States Visited

Wednesday, January 7, 2009

More Government Insanity...This is Absurd

I've gotta admit, I'm late on this one - not having children I paid little attention to the headlines.

I can't say it any better than the opening words of an L.A. Times story -

Barring a reprieve, regulations set to take effect next month could force thousands of clothing retailers and thrift stores to throw away trunkloads of children's clothing. The law, aimed at keeping lead-filled merchandise away from children, mandates that all products sold for those age 12 and younger -- including clothing -- be tested for lead and phthalates, which are chemicals used to make plastics more pliable. Those that haven't been tested will be considered hazardous, regardless of whether they actually contain lead.,0,2083247.story

This is the result of the The Consumer Product Safety Improvement Act (CPSIA) of 2008. I have a copy of the Act and have tried to read it and make sense of it. Its almost impossible. If you ever want a glimpse of just how horrifically disfunctional our government has become, click here - - and try reading it for yourself.

Disclaimer - this thing is so convoluted and hard to follow that I am forced to rely on the guidance of others as to what it actually says. It is entirely possible that I'm incorrect in my analysis. Wasn't the issuance of unintelligible laws that the people could not decipher one of the grievances against the king in the years leading up to the American Revolution?

From what I can gather, it appears that the Act will require pretty much everything for use on or by a child to be tested for lead and other harmful chemicals. This is where the tyranny of good intentions takes over. Obviously, people do not want to give or use harmful things on their children. How can you argue with that? The problem is that it appears that the law applies to ALL of these products, regardless of when they were manufactured. Thus, anyone selling second-hand or hand-made items for children must have the items tested for lead and other harmful chemicals or face severe federal penalties.

At a time when we are on the verge of a massive recession/depression (CAUSED by the government, I might add) and more and more people needing to save all the money they can, this Act is set to put an end to buying and selling used children's clothes at thrift shops, consignment shops, e-bay, flea markets, etc.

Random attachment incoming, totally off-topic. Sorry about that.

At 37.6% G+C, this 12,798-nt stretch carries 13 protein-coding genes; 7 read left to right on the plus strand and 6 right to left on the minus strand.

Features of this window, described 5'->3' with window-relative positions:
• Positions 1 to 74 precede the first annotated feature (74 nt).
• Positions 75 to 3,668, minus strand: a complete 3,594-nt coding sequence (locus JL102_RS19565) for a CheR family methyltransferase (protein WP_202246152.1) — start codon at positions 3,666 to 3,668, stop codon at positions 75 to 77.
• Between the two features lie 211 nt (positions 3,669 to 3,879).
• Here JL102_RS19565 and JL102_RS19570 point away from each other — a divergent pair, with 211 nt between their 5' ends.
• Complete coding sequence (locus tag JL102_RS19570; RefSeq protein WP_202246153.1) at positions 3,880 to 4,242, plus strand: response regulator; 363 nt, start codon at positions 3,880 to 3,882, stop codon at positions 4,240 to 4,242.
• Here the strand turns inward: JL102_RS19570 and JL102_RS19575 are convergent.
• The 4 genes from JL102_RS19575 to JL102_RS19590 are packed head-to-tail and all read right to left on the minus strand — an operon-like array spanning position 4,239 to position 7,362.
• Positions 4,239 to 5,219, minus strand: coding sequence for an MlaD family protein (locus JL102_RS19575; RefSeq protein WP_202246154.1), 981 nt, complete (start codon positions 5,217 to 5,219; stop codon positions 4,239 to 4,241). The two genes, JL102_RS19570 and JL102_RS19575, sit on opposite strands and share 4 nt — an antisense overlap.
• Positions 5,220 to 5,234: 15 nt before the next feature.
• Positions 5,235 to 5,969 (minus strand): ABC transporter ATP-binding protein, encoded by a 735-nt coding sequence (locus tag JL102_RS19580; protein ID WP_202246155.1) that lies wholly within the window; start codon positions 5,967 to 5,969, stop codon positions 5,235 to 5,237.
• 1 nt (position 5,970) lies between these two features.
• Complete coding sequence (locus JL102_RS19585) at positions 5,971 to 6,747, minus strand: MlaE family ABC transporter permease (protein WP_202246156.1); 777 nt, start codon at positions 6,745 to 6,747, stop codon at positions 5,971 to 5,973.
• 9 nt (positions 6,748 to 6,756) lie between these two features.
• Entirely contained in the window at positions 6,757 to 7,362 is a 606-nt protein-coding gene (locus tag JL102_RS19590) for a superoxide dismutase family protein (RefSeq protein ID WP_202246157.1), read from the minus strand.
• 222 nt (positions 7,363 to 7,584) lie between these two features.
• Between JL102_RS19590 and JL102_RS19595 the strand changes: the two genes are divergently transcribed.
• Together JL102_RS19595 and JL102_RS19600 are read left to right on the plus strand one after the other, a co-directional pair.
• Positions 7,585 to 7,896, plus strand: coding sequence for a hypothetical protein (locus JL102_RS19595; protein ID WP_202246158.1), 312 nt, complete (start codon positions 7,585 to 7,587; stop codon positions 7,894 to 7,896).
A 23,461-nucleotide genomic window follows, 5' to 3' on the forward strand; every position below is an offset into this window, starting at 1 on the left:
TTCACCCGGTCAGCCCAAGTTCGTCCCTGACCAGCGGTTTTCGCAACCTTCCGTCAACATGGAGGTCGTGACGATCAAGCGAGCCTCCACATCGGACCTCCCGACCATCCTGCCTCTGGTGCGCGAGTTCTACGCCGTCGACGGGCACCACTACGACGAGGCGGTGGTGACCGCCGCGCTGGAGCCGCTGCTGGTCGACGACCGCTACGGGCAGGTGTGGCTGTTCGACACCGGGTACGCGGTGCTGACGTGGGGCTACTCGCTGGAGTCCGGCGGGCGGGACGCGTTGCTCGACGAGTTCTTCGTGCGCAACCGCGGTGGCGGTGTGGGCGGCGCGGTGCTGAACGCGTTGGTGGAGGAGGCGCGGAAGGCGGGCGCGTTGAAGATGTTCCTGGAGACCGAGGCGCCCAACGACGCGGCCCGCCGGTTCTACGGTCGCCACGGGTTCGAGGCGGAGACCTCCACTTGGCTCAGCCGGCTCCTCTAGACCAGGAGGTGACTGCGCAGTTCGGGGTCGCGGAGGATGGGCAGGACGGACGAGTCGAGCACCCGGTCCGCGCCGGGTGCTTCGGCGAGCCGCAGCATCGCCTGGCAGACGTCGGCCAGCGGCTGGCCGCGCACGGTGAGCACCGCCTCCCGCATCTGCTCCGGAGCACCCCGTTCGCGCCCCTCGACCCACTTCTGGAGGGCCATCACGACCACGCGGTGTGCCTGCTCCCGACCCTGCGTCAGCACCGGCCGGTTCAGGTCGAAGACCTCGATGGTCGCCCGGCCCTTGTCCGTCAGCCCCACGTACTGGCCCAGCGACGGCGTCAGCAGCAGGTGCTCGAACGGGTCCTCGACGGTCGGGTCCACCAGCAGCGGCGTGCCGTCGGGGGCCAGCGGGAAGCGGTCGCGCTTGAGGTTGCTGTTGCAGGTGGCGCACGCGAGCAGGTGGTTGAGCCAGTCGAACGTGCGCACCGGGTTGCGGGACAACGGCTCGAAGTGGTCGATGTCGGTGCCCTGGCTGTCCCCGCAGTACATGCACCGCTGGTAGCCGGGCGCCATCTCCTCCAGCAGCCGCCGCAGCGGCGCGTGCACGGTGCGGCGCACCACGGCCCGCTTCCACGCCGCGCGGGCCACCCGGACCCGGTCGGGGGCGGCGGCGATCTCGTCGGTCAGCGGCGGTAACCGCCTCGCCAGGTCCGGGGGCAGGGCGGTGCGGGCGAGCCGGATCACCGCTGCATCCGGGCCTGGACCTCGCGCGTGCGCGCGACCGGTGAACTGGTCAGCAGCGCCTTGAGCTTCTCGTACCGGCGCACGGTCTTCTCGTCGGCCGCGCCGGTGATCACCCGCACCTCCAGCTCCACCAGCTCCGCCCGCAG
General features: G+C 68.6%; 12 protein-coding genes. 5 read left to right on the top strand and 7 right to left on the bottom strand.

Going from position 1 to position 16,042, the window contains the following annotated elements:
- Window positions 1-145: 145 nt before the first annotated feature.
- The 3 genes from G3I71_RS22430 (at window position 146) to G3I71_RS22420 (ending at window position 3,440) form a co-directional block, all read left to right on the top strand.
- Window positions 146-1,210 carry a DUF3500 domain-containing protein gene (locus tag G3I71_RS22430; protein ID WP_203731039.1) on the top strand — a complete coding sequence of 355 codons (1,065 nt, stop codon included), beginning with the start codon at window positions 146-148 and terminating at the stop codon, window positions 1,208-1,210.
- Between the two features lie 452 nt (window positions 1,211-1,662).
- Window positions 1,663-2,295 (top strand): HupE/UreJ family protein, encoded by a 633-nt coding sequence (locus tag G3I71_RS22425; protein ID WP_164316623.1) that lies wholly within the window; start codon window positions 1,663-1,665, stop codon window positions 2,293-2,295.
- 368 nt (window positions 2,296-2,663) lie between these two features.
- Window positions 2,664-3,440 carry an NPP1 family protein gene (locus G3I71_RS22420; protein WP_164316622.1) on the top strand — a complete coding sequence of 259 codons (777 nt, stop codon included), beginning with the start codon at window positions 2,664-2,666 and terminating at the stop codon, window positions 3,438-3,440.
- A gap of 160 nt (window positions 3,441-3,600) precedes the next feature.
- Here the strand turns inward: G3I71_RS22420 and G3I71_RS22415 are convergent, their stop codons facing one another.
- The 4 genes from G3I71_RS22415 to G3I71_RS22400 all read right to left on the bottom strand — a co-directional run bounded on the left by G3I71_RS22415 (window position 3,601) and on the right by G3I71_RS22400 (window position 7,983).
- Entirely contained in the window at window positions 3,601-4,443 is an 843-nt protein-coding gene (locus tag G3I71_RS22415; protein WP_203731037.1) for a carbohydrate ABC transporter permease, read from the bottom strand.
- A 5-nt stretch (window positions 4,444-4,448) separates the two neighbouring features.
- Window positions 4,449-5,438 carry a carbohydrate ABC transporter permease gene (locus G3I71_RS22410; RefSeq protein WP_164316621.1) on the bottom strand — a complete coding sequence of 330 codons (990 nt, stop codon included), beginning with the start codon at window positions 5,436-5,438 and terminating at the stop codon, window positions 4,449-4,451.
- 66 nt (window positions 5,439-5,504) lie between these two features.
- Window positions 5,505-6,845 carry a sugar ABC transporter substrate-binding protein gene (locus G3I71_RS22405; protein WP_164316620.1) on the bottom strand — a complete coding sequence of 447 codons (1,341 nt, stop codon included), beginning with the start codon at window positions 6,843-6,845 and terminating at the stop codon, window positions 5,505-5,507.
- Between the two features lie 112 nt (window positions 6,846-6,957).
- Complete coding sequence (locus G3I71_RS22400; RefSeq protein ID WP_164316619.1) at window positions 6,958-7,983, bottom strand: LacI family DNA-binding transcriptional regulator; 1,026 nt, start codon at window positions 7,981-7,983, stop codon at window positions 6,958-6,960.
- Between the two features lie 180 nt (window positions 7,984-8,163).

The really sad part is that this is not the result of a single politician pulling a 'fast-one' and slipping something into another bill. This Act started in the House as H.R. 4040 and had a smooth 106 co-sponsonsors and passed the House without a single 'nay' vote (it passed the Senate with 79 'ayes', 13 'nays', and 8 'not present'). That's right - 106 people wanted their names on this bill to show how much they care about the children. Nice job folks. And these are the people running all of the "bail-outs." Won't you sleep better tonight?

Why is it so difficult for so many Americans to see that Washington is the problem and not the solution?


Aprilsfool said...

This law is absurd! I am a mom now and I love hand-me-downs when it comes to children's clothes. There are outfits my son will grow out of before he gets a chance to wear them. Why not sell them in a yard sale or take them to a consignment shop? It is an opportunity for someone to grab good clothing for their child at a fraction of the department store price and it helps the clothing owner make a little money for future clothing purchases for their child.
I feel that the government spends way too much money and time researching crap. There is no other way to put it. Crap that doesn't make a difference and does not matter to anyone except people who have nothing else important going on in their lives and need a 'cause' to stand behind.

If you want to help kids and 'save' children from harm how about push for tougher laws on child predators and people who abuse their the death penalty or court ordered castration. There is an idea. Protect them from the people actually doing them harm and punish those people severally, without any leniency.

I don't think the onesie my child has on today is the biggest danger in his life or ever will be.

Steven Rodgers

The more I think about this, the more it stinks. Follow the money. Who stands to benefit the most from this law? The big retailers. It will force a lot of their competition out of business and force people to buy new rather than used items. I would be curious to know how much Target, Wal-Mart, etc., spent on lobbying as this bill was moving through Congress.

Oh, and before you use this analysis to start blaming greedy capitalists, bear in mind that the capitalist is only taking advantage of the political system to his advantage. The problem isn't the capitalist, its the system.

Brandon said...

For a group that is always on television crying about the welfare of children...I just read a couple days ago that they are kicking around the idea of slapping a $175 tax per head of cattle because they fart too much. When that happens, guess who's going to pay for it? Parents who are buying milk for their kids. And now this? No more used clothes? Everything is disposable...must always buy new things. Aldous Huxley, please call your office...

mscynt said...

The law has been amended.